After a few years, she wanted to work again and through a senior program, she was referred to UGK in late 2020 and became its first workforce development employee.

Jeffries now spends hours each week at the Giles kitchen, prepping vegetables for the UGK soups and meals that feed hundreds of people every week. Her work area in the kitchen contains Braille stickers to help her navigate her way. She’s thankful to be working again and feels right at home in the UGK kitchen. Staff have become like her family, she said.

Jeffries is the first in a UGK workforce development program that would include training modules in basic kitchen and bakery assistance, garden and greenhouse maintenance, hospitality and service, floral design and assistance, and social media content creation. Sparks said he hopes to eventually include partnerships with local schools.

They’re also working with Richmond’s SOAR365, which provides services and resources for people with disabilities and their families.

“They do a lot from garden to kitchen,” said SOAR365’s director of workforce development, Chris Martin, “and we’re always looking for avenues to be able to assess our people with jobs, or provide them with employment.”

He’s working with Houck to create opportunities throughout that “garden to kitchen” process, from working at the church garden and within the UGK kitchen, to potentially helping find jobs for people with disabilities once they’re ready within Richmond’s restaurant scene.

“There are so many synergies” between UGK and its nonprofit, and SOAR365, Houck said. “They have so many people who want to train, who want to find work ... who are perfectly capable, [and] we have all different kinds of occupations.”

“It’s like a match made in heaven,” she said.


All of these efforts go back to UGK and UGK Community First’s mission of fighting food insecurity and hunger.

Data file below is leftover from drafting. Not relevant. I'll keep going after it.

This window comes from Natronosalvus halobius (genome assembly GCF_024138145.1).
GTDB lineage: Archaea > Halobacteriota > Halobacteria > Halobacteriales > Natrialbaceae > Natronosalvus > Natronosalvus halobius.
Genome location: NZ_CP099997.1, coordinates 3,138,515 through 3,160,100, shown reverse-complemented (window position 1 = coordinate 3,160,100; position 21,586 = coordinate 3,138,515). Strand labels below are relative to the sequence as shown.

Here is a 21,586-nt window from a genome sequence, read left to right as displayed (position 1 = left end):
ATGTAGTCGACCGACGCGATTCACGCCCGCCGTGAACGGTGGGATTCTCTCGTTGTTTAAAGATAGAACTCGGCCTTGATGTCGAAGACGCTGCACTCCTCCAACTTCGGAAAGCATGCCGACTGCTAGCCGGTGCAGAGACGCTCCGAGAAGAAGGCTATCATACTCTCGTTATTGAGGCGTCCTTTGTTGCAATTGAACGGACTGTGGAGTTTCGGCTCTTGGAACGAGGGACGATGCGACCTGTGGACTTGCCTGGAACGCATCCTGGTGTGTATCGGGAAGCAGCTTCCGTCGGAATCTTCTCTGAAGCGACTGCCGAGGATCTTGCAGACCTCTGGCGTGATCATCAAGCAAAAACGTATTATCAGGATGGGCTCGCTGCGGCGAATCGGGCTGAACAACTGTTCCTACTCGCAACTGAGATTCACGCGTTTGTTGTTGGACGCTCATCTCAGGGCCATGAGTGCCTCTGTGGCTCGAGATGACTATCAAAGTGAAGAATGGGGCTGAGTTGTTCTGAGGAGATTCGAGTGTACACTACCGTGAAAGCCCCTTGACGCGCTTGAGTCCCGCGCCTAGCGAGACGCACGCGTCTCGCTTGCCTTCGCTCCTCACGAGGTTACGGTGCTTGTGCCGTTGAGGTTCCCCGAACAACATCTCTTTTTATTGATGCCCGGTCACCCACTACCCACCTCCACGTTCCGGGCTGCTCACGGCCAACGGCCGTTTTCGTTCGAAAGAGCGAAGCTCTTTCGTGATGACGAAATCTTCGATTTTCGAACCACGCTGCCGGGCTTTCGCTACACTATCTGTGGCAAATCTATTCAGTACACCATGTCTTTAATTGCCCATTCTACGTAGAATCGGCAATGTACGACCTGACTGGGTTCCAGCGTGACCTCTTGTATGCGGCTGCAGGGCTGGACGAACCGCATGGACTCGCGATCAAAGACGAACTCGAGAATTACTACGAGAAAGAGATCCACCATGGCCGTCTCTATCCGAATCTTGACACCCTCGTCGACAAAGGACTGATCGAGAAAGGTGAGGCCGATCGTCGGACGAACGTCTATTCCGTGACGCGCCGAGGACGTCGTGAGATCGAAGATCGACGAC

UGK’s weekly food distribution channels — supported by a small army of volunteers who’ve been helping for more than a year to deliver meals — continue to serve places like Sacred Heart Center, The Doorways, Reinhart Guest House at St. Mary’s Hospital, St. Peter’s Episcopal Church food distribution program and more, as well as getting food to workers at St. Mary’s Hospital and individual families.

But UGK’s latest efforts now include working with residents in Whitcomb Court and Mosby Court, where they set up central locations near the communities so residents can access UGK meals.

Providing food is just the start. Sparks and Houck want to change the conversations about food in these areas, places where access to healthy food is scarce and food insecurity exists. They want to start initiatives that offer classes on nutrition and cooking.

They’re working with members of those communities, people like Tanya Jackson, whose 92-year-old grandmother was among the first residents of Whitcomb Court in the late 1950s. Jackson, who runs a nonprofit called Kidz at Work, has helped UGK make inroads in her grandmother’s community.

Jackson said that while many people often gravitate toward quick, unhealthy fast food — maybe because it’s all they’ve ever known or because they don’t have access to healthy foods or can’t afford fresh ingredients — she knows there are people in these communities who want to learn how to cook and make better food choices for themselves and their families.

“It’s a struggle,” Jackson said earlier this year. Younger people in particular, “would rather eat McDonald’s [or] anything you can throw in the microwave.”

She said that with her nieces and nephews, “if they sit down and eat a hot meal, it’s because we made them sit down.”

However, “some of the young people want to cook,” she said, and UGK classes that are free and accessible would be beneficial.

Sparks and Houck said reaching those neighborhoods starts with listening to those residents about their needs and learning where the gaps exist when it comes to food and even employment, and then leveraging UGK’s vast network of food and chef resources to provide help in a variety of ways.

Houck said they want to be intentional about working with the community, not just trying to fix the problems. They’re starting with programs that offer food assistance, but want to create programs that educate people about nutrition, budget-friendly healthy recipes and the benefits of eating as families.

“What we’re trying to do is get in and really talk with them about what their need is,” Houck said. “We can go on all day about soups and beautiful dinners and casseroles, but we have no idea if that’s really fitting the need — maybe they need breakfast or lunches more than they need dinners — we don’t know.”

She said she learned a long time ago that assumptions often lead nowhere.

“ln your head, you think you know [and] understand the disparities, but you know nothing,” she said. “Once you admit that, that’s when you can go and talk to people.”